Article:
98 Years Old-ish
My grandfather died this week. He was 98. For those of you who went to public school, that's two years shy of a century. He lived through the Great Depression, WWII, and H.R. Pufnstuf. But never questioned my dad's decision to play with puppets for a living. (He is a ventriloquist).
There's a lot to be said for that generation; They worked without the expectation of being rich (reality TV hadn't been invented, so the pursuit of being famous just to be famous was a nonexistent concept). They denied being called heroes saying, "We were just doing our jobs." And most selflessly, none pursued their dreams of becoming a "professional DJ".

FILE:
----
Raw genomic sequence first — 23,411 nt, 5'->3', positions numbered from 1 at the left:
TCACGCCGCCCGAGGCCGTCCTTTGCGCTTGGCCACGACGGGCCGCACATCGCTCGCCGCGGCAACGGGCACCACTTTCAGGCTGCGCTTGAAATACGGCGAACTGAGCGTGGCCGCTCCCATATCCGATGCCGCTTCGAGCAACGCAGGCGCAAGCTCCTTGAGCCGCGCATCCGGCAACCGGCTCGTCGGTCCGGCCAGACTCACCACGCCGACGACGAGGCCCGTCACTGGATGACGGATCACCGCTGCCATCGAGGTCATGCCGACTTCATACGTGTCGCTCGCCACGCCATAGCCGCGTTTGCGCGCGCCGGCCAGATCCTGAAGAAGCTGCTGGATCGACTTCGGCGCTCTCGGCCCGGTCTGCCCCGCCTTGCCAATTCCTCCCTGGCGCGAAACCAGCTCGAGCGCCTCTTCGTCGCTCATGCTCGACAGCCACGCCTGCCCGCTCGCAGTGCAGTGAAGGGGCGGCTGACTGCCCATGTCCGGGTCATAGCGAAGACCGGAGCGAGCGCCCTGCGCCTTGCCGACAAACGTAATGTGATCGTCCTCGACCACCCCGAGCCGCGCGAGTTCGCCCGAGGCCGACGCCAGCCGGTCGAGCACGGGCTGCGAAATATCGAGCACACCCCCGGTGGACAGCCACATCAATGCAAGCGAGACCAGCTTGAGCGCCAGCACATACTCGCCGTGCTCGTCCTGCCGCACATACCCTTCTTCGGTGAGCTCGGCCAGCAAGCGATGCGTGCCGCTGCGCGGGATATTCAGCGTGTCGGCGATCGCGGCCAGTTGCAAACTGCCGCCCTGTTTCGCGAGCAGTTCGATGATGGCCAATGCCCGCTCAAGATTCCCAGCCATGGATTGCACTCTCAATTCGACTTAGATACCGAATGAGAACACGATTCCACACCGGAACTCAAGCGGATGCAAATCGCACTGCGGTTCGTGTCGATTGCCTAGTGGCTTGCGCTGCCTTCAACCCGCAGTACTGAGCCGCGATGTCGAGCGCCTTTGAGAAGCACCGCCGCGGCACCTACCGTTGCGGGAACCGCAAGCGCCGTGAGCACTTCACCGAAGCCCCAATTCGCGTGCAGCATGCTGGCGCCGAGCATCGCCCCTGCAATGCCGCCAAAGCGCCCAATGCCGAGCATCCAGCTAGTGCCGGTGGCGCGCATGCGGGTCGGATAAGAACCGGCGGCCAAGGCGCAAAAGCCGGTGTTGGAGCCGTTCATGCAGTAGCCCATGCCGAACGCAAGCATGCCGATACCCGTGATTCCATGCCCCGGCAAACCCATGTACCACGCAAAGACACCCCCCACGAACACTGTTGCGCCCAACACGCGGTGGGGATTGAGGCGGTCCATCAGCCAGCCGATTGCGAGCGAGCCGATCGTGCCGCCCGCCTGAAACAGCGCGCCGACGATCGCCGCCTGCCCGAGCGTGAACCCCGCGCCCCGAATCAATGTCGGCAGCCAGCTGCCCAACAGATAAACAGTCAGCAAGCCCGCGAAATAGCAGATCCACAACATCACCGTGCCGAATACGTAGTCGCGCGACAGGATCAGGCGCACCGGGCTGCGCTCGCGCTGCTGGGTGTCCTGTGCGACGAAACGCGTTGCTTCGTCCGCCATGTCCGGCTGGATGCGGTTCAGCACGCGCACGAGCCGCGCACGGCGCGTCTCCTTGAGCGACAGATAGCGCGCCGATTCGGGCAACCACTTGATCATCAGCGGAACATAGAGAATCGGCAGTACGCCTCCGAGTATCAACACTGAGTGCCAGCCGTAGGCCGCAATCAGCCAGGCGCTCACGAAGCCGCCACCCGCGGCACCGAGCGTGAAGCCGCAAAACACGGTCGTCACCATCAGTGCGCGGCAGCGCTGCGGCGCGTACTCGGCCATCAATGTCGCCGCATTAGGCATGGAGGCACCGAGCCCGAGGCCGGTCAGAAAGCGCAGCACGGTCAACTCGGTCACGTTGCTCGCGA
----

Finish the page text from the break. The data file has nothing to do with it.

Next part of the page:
Sure there was a lot of sexism/racism/homophobia/etc...but the only real way to grow, is to learn from your mistakes (or in our countries' case, keep making mistakes and pretended we learned from them, but continue to make said mistakes for many years to come).
My advice, listen and learn as much as you can from older relatives. Be warned, you are going to have to navigate through a bunch of stories about Jill's third hip replacement, but you will find some gems. Mine was hearing first hand accounts of how my grandfather used to play saxophone and tour with the Glen Miller Orchestra. He claimed to be with them in the 1932 film Grand Hotel (I scoured that movie and never saw him. But for his sake, I'll just pretend).
He laid the foundation for my performance family. He wasn't perfect. He often drove my family nuts. But he was a good person and will be missed. Rest in peace.